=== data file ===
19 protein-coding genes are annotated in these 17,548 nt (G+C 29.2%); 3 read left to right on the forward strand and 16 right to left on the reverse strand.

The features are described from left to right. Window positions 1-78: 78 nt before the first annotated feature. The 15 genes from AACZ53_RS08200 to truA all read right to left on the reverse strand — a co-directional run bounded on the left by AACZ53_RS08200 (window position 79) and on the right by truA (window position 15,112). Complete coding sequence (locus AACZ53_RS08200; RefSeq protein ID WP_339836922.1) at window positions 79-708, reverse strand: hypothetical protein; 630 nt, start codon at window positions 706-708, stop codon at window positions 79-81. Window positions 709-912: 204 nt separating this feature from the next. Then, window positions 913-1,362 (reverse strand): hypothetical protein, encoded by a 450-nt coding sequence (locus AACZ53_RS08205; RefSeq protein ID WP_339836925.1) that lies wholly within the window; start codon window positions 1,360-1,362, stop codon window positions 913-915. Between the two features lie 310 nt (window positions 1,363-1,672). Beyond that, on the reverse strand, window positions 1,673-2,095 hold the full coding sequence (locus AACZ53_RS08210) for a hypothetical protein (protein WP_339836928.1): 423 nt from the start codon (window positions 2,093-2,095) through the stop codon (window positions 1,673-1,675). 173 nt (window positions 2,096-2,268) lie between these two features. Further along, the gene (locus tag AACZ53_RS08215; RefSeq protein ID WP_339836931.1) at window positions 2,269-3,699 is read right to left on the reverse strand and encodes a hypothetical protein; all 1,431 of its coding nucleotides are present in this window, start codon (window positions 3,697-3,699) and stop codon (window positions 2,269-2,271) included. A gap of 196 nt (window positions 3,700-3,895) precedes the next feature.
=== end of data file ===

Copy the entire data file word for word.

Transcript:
19 protein-coding genes are annotated in these 17,548 nt (G+C 29.2%); 3 read left to right on the forward strand and 16 right to left on the reverse strand.

The features are described from left to right. Window positions 1-78: 78 nt before the first annotated feature. The 15 genes from AACZ53_RS08200 to truA all read right to left on the reverse strand — a co-directional run bounded on the left by AACZ53_RS08200 (window position 79) and on the right by truA (window position 15,112). Complete coding sequence (locus AACZ53_RS08200; RefSeq protein ID WP_339836922.1) at window positions 79-708, reverse strand: hypothetical protein; 630 nt, start codon at window positions 706-708, stop codon at window positions 79-81. Window positions 709-912: 204 nt separating this feature from the next. Then, window positions 913-1,362 (reverse strand): hypothetical protein, encoded by a 450-nt coding sequence (locus AACZ53_RS08205; RefSeq protein ID WP_339836925.1) that lies wholly within the window; start codon window positions 1,360-1,362, stop codon window positions 913-915. Between the two features lie 310 nt (window positions 1,363-1,672). Beyond that, on the reverse strand, window positions 1,673-2,095 hold the full coding sequence (locus AACZ53_RS08210) for a hypothetical protein (protein WP_339836928.1): 423 nt from the start codon (window positions 2,093-2,095) through the stop codon (window positions 1,673-1,675). 173 nt (window positions 2,096-2,268) lie between these two features. Further along, the gene (locus tag AACZ53_RS08215; RefSeq protein ID WP_339836931.1) at window positions 2,269-3,699 is read right to left on the reverse strand and encodes a hypothetical protein; all 1,431 of its coding nucleotides are present in this window, start codon (window positions 3,697-3,699) and stop codon (window positions 2,269-2,271) included. A gap of 196 nt (window positions 3,700-3,895) precedes the next feature.